Lastly, the Advisory Board decided to temporarily suspend the submission process for site host applications for the Feminisms and Rhetorics 2023 conference. Although the unknowns with regard to meeting regulations, travel, and the like are still many, we hope to reopen the call for hosts by no later than September 15, 2020. In the meantime, if you have questions regarding conference hosting, either in advance of submitting a proposal or otherwise, please reach out to Wendy Sharer, CFSHRC President, at president@cfshrc.org. You are also welcome to view our recently updated conference-hosting FAQs at https://cfshrc.org/femrhet-conference-call-for-hosts/.

Be safe and stay well,

Wendy Sharer, President

Stepping Into the Unknown Together

Greetings, Friends.

I step into the role of Coalition President with immense gratitude to our Immediate Past President, Tarez Graban. Her tireless work has created a firm foundation upon which I now have the pleasure of building. Furthermore, her help as I figure out the position has been invaluable. Thank you, Tarez!

I also want to send a shout out to the other brilliant and dedicated members of the 2020-2022 Executive Board: Jessica Enoch, Vice President; Jane Greer, Treasurer; Cristy Beemer, Secretary; and Mudiwa Pettus, Member-at-Large. What a luxury to have such great people around me!

At the same time, I am, like most of us, filled with uncertainty as we face the unknowns of the COVID-19 pandemic. What I do know for certain, though, is that the encouragement and ingenuity of feminist colleagues and friends are essential to get us through these times. To that end, I look forward to working with the incredible people on the Executive and Advisory Boards to provide encouragement and spread the benefits of ingenuity widely to Coalition members and friends. The Coalition has sustained me through many difficult times since I joined as a graduate student back in the late 1990s, and I hope to contribute to efforts that will sustain and elevate others over the next two years and beyond.

Even before the COVID outbreak we, as an organization, were working hard to address challenges and cultivate opportunities, including how to make our scholarly venues more welcoming for more contributors and how to mentor and support the many diverse scholars entering and enriching the field. As President, my intent is to continue and expand these efforts, but I will need your help. I know I will fail at some things, and I will do my best to learn from those failures. I am committed to using my privilege to confront the conditions that create and sustain it.

Over the next few weeks, you will receive announcements and updates about various Coalition-related initiatives via our mailing list, website, and social media outlets (many thanks to our out-going Director of Digital Media and Outreach, Patricia Fancher, and our in-coming DDMO, Sweta Baniya!). I welcome your reactions, thoughts, and suggestions on any of these matters. Please feel free to email me at President@cfshrc.org.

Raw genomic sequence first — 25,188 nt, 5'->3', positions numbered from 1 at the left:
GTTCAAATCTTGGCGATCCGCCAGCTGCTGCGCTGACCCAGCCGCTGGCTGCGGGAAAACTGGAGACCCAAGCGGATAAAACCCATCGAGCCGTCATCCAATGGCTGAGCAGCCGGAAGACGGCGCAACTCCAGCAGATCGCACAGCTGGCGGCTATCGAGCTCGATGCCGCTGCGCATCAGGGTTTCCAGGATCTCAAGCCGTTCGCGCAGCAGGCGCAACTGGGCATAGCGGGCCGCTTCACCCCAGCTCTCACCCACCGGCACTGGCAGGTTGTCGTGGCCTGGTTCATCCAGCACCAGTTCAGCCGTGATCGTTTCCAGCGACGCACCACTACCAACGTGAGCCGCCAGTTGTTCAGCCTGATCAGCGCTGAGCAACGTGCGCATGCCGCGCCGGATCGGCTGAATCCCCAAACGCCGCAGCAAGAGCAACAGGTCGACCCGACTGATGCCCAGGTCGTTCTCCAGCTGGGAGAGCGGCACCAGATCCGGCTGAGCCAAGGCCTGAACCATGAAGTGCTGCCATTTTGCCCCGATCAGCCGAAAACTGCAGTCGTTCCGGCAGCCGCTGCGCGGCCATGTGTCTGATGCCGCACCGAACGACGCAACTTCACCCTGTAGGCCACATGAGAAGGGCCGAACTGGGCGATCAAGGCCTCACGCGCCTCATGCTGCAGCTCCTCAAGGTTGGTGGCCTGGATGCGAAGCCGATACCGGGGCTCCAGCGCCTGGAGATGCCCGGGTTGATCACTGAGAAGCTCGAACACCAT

Wishing you peace and strength,

Wendy Sharer

President, 2020-2022

 

 

Passing the Baton: Caring for One Another in An Altered Reality

Dear Coalition Friends,

Growing up, my siblings and I heard three consistent messages from our parents: “Make your way in the world by asking as little of it as possible,” “Do the most good for the most people along the way,” and “When you arrive, ask what you could do better.” To my parents’ credit, these were the messages that got them where they are today, my Mom having migrated with her family via railroad to the West Coast as a child, and my Dad having spent 15 years in refugee housing and political displacement, before finally making his way to the U.S. from contested Palestine as a young adult. I’m intensely proud of my parents for these reasons and more — for surviving and thriving and establishing such meaningful legacies. In turn, at various of my own junctures or “arrivals”, I’ve tried to take stock, often in painfully reflective ways: “How have I done? What have I managed? Where have I failed?”

Notice my affinity with failure. Those who know me well, know I can spend hours discussing my failures. And while this post — the Coalition President’s outgoing message — should be a reflective occasion to ruminate on success, I cannot in good faith consider any presidential accomplishments as mine. They are ours.

So, how did we get here (April 15, 2020) so quickly, and how do I account for all that has transpired in the past 24 months  — even in the past month, as the ground has shifted beneath us in the wake of COVID-19 and subsequently altered our realities? I can’t account for all of that in the space of a single post, but I can — with equal measures of gratitude and pride — outline some of the Coalition’s accomplishments, pointing particularly to the efforts of a tremendous Executive Board and Advisory Board, of Peitho journal’s tireless editorial team, of Patricia Fancher and Alexis Ramsey-Tobienne (our inaugural colleagues in two new and vital outreach roles), of Casey Miles (our web coordinator from 2017-2019), and of our many dedicated task forces and volunteer groups.